# Capacitance problem

1. Jun 7, 2015

### erisedk

1. The problem statement, all variables and given/known data
Why are both these problems identical?
In both cases, c>b>a.
Q1 Three concentric conducting shells A, B and C of radii a, b and c are arranged as shown. A dielectric of dielectric constant K is filled between A and B. Find the capacitance between A and C.

Q2 A spherical capacitor is made of two conducting spherical shells of radii a and c. The space between the shells is filled with a dielectric of dielectric constant K unto a radius b as shown. Find the capacitance of the system.

2. Relevant equations

3. The attempt at a solution
I know how to do the first one, but I don't understand why both have the same answer, ie. why the capacitance of the system is equal to the capacitance between A and C.

2. Jun 7, 2015

### vela

Staff Emeritus
Assume a charge of Q on the inner conductor. Does the presence of the conductor B change the electric field in the two regions between the two cases?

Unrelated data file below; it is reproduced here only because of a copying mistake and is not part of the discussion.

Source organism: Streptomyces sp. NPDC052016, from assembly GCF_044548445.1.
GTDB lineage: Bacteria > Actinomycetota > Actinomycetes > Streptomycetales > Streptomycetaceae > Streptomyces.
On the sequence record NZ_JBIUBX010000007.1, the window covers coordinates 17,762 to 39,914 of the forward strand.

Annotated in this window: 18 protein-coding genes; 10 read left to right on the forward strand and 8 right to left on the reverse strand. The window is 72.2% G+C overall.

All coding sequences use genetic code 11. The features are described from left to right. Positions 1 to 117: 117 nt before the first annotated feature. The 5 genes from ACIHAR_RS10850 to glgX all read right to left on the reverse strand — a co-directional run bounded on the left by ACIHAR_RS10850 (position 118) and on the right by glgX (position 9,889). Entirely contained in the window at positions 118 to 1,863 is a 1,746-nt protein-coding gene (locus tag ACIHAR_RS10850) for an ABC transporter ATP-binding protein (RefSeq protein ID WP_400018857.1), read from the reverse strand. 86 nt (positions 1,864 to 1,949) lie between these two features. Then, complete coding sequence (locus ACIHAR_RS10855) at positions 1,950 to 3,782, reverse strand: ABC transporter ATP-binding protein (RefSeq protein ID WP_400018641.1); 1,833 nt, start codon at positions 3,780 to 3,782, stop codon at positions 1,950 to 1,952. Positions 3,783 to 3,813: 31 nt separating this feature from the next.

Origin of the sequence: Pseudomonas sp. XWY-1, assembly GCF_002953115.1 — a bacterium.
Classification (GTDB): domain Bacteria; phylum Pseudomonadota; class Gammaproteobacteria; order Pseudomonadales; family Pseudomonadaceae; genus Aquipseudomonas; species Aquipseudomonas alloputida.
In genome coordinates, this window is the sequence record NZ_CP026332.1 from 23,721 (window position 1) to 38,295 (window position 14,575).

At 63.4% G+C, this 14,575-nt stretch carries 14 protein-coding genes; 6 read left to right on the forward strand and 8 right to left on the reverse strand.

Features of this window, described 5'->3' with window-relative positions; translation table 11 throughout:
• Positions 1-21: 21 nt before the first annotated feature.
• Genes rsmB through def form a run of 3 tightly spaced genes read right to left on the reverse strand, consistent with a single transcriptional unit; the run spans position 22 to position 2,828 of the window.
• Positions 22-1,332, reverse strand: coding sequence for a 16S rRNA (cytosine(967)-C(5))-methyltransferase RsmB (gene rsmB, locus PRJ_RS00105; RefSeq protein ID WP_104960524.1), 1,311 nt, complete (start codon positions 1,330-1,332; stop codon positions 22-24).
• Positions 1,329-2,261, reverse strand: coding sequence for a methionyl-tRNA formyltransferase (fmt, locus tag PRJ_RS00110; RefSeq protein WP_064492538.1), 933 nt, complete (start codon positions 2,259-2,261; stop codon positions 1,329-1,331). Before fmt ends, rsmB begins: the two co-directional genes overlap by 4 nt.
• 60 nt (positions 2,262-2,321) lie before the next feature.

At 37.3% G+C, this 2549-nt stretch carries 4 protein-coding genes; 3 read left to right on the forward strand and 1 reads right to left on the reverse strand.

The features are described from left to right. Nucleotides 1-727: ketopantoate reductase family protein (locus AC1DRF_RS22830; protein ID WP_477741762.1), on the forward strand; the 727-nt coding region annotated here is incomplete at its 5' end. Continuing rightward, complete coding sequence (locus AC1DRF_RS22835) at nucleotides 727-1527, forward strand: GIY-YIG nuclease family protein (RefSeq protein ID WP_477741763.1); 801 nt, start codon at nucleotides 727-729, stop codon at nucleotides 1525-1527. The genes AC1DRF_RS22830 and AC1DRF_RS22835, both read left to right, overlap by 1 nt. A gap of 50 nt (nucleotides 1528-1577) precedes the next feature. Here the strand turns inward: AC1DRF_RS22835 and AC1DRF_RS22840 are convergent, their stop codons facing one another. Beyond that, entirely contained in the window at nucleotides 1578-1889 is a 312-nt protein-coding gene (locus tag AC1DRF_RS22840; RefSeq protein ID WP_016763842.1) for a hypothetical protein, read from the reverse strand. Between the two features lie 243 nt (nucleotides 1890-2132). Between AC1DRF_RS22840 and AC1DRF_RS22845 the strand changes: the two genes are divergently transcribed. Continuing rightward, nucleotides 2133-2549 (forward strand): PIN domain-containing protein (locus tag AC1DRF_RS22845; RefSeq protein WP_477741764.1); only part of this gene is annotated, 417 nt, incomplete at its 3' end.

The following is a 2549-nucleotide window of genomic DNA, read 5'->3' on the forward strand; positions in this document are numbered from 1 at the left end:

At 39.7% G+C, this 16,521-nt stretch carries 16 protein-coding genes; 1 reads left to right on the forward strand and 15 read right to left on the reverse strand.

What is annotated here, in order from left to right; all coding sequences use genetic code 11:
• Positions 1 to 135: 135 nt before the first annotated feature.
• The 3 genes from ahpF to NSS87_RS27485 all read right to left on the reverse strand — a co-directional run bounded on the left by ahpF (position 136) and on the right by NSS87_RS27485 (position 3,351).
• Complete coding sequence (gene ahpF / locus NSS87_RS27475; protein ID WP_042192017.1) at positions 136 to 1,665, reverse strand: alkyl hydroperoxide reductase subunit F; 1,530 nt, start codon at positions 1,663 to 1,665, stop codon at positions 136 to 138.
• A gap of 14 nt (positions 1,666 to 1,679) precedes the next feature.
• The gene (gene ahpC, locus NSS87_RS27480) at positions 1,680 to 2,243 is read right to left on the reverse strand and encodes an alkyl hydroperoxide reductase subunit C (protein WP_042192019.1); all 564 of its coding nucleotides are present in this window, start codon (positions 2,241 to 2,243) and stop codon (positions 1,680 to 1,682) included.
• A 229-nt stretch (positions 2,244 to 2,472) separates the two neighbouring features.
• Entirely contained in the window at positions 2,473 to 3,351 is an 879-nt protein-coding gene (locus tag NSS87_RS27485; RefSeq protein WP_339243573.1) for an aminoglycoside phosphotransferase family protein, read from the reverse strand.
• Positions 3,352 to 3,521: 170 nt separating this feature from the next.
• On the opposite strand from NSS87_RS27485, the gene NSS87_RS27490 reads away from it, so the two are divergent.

3. Jun 7, 2015

### erisedk

I know it doesn't mathematically, but I'm not getting a feel for it.

4. Jun 8, 2015

### ehild

The potential is constant on a metal surface. Because of spherical symmetry, the equipotential surfaces are concentric spheres between A and C.
Replacing an equipotential surface with a very thin metal foil does not change anything, the electric field stays the same. That thin metal shell can be placed at radius b, and nothing is changed, but the set-up becomes identical with the first one.

5. Jun 8, 2015

### erisedk

But won't the metal surface induce charges on it's inner and outer surfaces, and thus alter the electric field?

6. Jun 8, 2015

### ehild

The electric field induce charge on both surfaces of the metal, but the net charge of the shell remains zero.
Well, calculate the electric field below and above the middle metal shell, applying Gauss' Law.

7. Jun 8, 2015

### erisedk

Got it! Thanks :)